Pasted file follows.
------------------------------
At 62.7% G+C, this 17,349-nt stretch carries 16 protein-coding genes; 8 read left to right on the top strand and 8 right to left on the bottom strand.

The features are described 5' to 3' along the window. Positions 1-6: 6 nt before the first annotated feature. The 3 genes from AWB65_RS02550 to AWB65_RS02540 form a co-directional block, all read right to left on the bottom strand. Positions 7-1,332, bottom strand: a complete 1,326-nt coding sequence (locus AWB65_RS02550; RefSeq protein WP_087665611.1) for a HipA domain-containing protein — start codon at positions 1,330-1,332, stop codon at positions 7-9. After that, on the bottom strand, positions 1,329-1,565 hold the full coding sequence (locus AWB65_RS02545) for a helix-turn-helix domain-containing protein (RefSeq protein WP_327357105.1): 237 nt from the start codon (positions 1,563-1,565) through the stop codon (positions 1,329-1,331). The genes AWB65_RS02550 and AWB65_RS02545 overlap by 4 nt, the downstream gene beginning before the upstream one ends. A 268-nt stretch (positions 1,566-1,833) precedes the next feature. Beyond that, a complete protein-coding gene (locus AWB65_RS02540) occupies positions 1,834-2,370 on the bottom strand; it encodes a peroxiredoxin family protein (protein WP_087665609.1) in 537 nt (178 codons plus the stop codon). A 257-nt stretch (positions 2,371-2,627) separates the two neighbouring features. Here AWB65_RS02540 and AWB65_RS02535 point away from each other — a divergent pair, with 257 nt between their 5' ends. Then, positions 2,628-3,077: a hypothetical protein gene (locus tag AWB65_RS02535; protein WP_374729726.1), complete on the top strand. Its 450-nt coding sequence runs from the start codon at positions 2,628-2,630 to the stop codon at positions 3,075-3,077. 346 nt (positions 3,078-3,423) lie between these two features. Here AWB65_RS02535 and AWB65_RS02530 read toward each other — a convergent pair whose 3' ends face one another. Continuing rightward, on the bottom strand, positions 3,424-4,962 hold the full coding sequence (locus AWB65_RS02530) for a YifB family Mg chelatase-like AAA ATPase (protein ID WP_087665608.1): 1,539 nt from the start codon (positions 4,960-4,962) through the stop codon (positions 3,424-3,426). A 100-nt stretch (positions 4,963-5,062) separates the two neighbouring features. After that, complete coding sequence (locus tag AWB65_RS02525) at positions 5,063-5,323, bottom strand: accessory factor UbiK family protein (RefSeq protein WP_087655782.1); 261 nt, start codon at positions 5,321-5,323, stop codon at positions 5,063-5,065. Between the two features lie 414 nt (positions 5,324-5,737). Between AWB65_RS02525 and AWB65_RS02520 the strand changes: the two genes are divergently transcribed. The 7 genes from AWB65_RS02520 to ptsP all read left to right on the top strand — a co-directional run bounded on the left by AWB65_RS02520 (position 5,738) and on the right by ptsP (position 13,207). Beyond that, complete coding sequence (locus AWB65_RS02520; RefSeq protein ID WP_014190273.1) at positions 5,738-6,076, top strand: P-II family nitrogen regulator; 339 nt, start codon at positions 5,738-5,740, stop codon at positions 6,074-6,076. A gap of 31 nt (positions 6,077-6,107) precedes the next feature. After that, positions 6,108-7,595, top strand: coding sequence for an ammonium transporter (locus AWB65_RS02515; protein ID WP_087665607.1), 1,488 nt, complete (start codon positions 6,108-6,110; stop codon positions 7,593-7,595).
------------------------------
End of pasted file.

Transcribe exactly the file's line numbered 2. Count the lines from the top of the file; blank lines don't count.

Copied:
The features are described 5' to 3' along the window. Positions 1-6: 6 nt before the first annotated feature. The 3 genes from AWB65_RS02550 to AWB65_RS02540 form a co-directional block, all read right to left on the bottom strand. Positions 7-1,332, bottom strand: a complete 1,326-nt coding sequence (locus AWB65_RS02550; RefSeq protein WP_087665611.1) for a HipA domain-containing protein — start codon at positions 1,330-1,332, stop codon at positions 7-9. After that, on the bottom strand, positions 1,329-1,565 hold the full coding sequence (locus AWB65_RS02545) for a helix-turn-helix domain-containing protein (RefSeq protein WP_327357105.1): 237 nt from the start codon (positions 1,563-1,565) through the stop codon (positions 1,329-1,331). The genes AWB65_RS02550 and AWB65_RS02545 overlap by 4 nt, the downstream gene beginning before the upstream one ends. A 268-nt stretch (positions 1,566-1,833) precedes the next feature. Beyond that, a complete protein-coding gene (locus AWB65_RS02540) occupies positions 1,834-2,370 on the bottom strand; it encodes a peroxiredoxin family protein (protein WP_087665609.1) in 537 nt (178 codons plus the stop codon). A 257-nt stretch (positions 2,371-2,627) separates the two neighbouring features. Here AWB65_RS02540 and AWB65_RS02535 point away from each other — a divergent pair, with 257 nt between their 5' ends. Then, positions 2,628-3,077: a hypothetical protein gene (locus tag AWB65_RS02535; protein WP_374729726.1), complete on the top strand. Its 450-nt coding sequence runs from the start codon at positions 2,628-2,630 to the stop codon at positions 3,075-3,077. 346 nt (positions 3,078-3,423) lie between these two features. Here AWB65_RS02535 and AWB65_RS02530 read toward each other — a convergent pair whose 3' ends face one another. Continuing rightward, on the bottom strand, positions 3,424-4,962 hold the full coding sequence (locus AWB65_RS02530) for a YifB family Mg chelatase-like AAA ATPase (protein ID WP_087665608.1): 1,539 nt from the start codon (positions 4,960-4,962) through the stop codon (positions 3,424-3,426). A 100-nt stretch (positions 4,963-5,062) separates the two neighbouring features. After that, complete coding sequence (locus tag AWB65_RS02525) at positions 5,063-5,323, bottom strand: accessory factor UbiK family protein (RefSeq protein WP_087655782.1); 261 nt, start codon at positions 5,321-5,323, stop codon at positions 5,063-5,065. Between the two features lie 414 nt (positions 5,324-5,737). Between AWB65_RS02525 and AWB65_RS02520 the strand changes: the two genes are divergently transcribed. The 7 genes from AWB65_RS02520 to ptsP all read left to right on the top strand — a co-directional run bounded on the left by AWB65_RS02520 (position 5,738) and on the right by ptsP (position 13,207). Beyond that, complete coding sequence (locus AWB65_RS02520; RefSeq protein ID WP_014190273.1) at positions 5,738-6,076, top strand: P-II family nitrogen regulator; 339 nt, start codon at positions 5,738-5,740, stop codon at positions 6,074-6,076. A gap of 31 nt (positions 6,077-6,107) precedes the next feature. After that, positions 6,108-7,595, top strand: coding sequence for an ammonium transporter (locus AWB65_RS02515; protein ID WP_087665607.1), 1,488 nt, complete (start codon positions 6,108-6,110; stop codon positions 7,593-7,595).